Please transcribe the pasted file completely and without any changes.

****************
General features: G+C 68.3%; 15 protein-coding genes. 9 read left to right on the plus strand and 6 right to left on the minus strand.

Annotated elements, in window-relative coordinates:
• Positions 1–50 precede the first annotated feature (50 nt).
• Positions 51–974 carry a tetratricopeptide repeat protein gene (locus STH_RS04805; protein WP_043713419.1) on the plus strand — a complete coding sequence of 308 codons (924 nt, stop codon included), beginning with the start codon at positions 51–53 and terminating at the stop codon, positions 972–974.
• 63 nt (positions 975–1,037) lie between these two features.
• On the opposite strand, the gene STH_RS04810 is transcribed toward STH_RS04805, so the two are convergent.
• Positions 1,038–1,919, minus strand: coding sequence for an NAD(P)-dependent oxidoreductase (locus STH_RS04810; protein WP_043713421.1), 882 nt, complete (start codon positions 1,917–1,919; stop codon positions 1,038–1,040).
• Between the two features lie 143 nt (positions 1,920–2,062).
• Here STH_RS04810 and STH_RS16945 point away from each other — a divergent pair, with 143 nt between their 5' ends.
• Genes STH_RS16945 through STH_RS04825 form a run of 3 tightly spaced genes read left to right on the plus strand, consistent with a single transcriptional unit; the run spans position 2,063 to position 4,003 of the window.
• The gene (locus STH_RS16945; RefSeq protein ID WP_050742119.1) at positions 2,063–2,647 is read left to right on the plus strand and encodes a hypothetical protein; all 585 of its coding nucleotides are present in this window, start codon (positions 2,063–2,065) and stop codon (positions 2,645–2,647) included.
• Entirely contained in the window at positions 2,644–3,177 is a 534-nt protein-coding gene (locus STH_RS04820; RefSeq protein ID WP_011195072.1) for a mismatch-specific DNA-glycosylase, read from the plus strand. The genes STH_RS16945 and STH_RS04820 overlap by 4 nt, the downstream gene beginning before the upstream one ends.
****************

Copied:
General features: G+C 68.3%; 15 protein-coding genes. 9 read left to right on the plus strand and 6 right to left on the minus strand.

Annotated elements, in window-relative coordinates:
• Positions 1–50 precede the first annotated feature (50 nt).
• Positions 51–974 carry a tetratricopeptide repeat protein gene (locus STH_RS04805; protein WP_043713419.1) on the plus strand — a complete coding sequence of 308 codons (924 nt, stop codon included), beginning with the start codon at positions 51–53 and terminating at the stop codon, positions 972–974.
• 63 nt (positions 975–1,037) lie between these two features.
• On the opposite strand, the gene STH_RS04810 is transcribed toward STH_RS04805, so the two are convergent.
• Positions 1,038–1,919, minus strand: coding sequence for an NAD(P)-dependent oxidoreductase (locus STH_RS04810; protein WP_043713421.1), 882 nt, complete (start codon positions 1,917–1,919; stop codon positions 1,038–1,040).
• Between the two features lie 143 nt (positions 1,920–2,062).
• Here STH_RS04810 and STH_RS16945 point away from each other — a divergent pair, with 143 nt between their 5' ends.
• Genes STH_RS16945 through STH_RS04825 form a run of 3 tightly spaced genes read left to right on the plus strand, consistent with a single transcriptional unit; the run spans position 2,063 to position 4,003 of the window.
• The gene (locus STH_RS16945; RefSeq protein ID WP_050742119.1) at positions 2,063–2,647 is read left to right on the plus strand and encodes a hypothetical protein; all 585 of its coding nucleotides are present in this window, start codon (positions 2,063–2,065) and stop codon (positions 2,645–2,647) included.
• Entirely contained in the window at positions 2,644–3,177 is a 534-nt protein-coding gene (locus STH_RS04820; RefSeq protein ID WP_011195072.1) for a mismatch-specific DNA-glycosylase, read from the plus strand. The genes STH_RS16945 and STH_RS04820 overlap by 4 nt, the downstream gene beginning before the upstream one ends.